# Ion Propulsion Math

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## Introduction

Figure 1: Dawn Mission Profile. (Source)

NASA has a project known as Dawn that put a space probe in orbit around the asteroids Vesta and then CeresCSPAN presented an excellent Dawn mission briefing given by Marc Rayman, the Mission Director and Chief Engineer.  One of the most interesting aspects of the  Dawn spacecraft is its use of an ion thruster to maneuver it from one destination to another. This post presents some simple math that can be used to determine some of its key performance characteristics.

This briefing was for the general public and presented some excellent material. For those who like to look at my raw files, I include my Mathcad, PDF, and XPS versions here.

## Background

### Dawn Spacecraft Information

The following quote from the Wikipedia article on the Dawn spacecraft provides lots of data for me to use in my analysis.

The Dawn spacecraft is propelled by three xenon ion thrusters … and uses only one at a time. They have a specific impulse of 3,100 s and produce a thrust of 90 mN. The whole spacecraft, including the ion propulsion thrusters, is powered by a 10 kW (at 1 AU) triple-junction gallium arsenide photovoltaic solar array manufactured by Dutch Space. Dawn was allocated 275 kg (606 lb) of xenon for its Vesta approach, and carried another 110 kg (243 lb) to reach Ceres, out of a total capacity of 425 kg (937 lb) of on-board propellant. With the propellant it carries, Dawn can perform a velocity change of more than 10 km/s over the course of its mission, far more than any previous spacecraft achieved with onboard propellant after separation from its launch rocket.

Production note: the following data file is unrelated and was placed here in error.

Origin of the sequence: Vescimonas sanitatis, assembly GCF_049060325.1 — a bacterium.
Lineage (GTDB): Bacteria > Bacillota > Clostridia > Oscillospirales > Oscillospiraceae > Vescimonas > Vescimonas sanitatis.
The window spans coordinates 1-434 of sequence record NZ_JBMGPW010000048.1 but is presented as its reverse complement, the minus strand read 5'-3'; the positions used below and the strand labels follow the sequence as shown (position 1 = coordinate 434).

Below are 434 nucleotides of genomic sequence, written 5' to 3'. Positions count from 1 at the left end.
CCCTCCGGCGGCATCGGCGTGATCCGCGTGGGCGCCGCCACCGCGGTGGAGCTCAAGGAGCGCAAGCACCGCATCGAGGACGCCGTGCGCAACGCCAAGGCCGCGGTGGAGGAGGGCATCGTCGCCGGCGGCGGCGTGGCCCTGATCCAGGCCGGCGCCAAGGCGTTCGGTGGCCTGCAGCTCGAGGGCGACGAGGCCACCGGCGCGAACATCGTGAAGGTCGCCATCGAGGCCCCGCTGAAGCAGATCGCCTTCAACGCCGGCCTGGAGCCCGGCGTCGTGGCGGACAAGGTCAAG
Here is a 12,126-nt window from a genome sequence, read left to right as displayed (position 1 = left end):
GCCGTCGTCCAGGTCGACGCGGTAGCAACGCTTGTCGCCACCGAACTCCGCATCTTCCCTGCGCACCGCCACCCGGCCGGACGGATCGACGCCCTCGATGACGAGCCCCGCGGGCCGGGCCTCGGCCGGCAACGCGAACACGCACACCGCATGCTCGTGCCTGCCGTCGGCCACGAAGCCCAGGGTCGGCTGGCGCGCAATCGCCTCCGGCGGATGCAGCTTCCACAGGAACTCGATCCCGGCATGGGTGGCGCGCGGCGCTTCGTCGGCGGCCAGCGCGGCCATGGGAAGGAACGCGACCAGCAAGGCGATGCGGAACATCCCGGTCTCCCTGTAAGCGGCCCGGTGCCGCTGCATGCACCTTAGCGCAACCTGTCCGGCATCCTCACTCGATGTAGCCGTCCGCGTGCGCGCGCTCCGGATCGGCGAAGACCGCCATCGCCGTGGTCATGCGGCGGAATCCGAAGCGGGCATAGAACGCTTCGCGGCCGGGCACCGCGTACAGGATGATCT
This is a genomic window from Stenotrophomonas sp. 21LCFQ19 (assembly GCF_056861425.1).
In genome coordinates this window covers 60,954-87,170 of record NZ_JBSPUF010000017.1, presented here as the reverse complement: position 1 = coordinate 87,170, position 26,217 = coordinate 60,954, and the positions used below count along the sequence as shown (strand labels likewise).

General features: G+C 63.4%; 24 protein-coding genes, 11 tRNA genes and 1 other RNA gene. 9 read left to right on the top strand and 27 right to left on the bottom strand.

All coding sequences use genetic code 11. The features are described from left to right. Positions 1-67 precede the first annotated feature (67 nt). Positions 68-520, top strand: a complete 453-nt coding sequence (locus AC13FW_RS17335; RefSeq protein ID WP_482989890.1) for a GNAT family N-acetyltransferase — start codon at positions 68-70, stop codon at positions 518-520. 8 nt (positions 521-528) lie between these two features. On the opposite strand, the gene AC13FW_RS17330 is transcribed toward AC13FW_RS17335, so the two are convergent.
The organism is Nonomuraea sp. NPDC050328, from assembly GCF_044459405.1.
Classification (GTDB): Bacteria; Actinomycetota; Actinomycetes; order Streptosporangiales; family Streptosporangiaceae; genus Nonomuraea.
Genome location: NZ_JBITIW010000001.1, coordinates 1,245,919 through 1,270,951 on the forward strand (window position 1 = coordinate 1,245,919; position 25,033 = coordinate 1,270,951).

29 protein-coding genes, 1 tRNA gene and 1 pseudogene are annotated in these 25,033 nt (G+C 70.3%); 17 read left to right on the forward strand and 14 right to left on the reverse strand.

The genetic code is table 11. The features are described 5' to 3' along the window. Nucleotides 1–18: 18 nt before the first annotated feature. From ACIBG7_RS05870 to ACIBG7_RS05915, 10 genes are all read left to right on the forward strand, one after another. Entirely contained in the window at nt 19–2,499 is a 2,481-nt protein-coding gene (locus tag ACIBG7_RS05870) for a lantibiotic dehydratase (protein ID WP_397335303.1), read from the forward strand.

I can summarize this data with the following list:

• The thruster provides a thrust of 90 mN
• The thruster generates a specific impulse of 3,100 s.
• The thruster and fuel supply can provide a total velocity change ΔV= 10 km/s.
• The photovoltaic array has a maximum power output of 10 kW @ 1 AU.
• fuel mass of 425 kg.

I also found some additional information useful:

•  xenon molecules at a velocity of 30 km/s. (Source)
• maximum ion thruster input power level of 2.3 kW. (Source)
• ion thruster power efficiency of 61%. (Source)
• Dawn spacecraft Beginning of Life (BOL) mass of 1240 kg. (Source)

### Dawn Thruster Block Diagram

Figure 2 shows a block diagram of Dawn's ion thruster. The basic construction is  reminiscent of the electron gun in an old tube-type television.

The thruster concept is simple:

• supply xenon from the propellant supply bottle to the ionization chamber
• ionize the xenon
• accelerate the xenon ions using a high-voltage electric field

Figure 2: Dawn Thruster Block Diagram. (Source)

## Analysis

### Objective

My plan is to compute the following spacecraft characteristics:

• thrust (FIon)
• fuel burn rate (m')
• mission time (TMission)
• ΔV

based on the

• array power (P)
• xenon molecular velocity (v)
• fuel quantity (MFuel)
• spacecraft mass (MBOL)
• engine efficiency (η).

### Solution Setup

Figure 3 shows how I setup this calculation.

Figure 3: Analysis Setup.

### Determine Key Performance Indices

Figure 4 shows how I used the conservation of energy to derive formulas for the thrust and fuel burn rate. The analysis approach is simple:

• Solar power (minus efficiency losses) is converted from photon energy to xenon ion energy.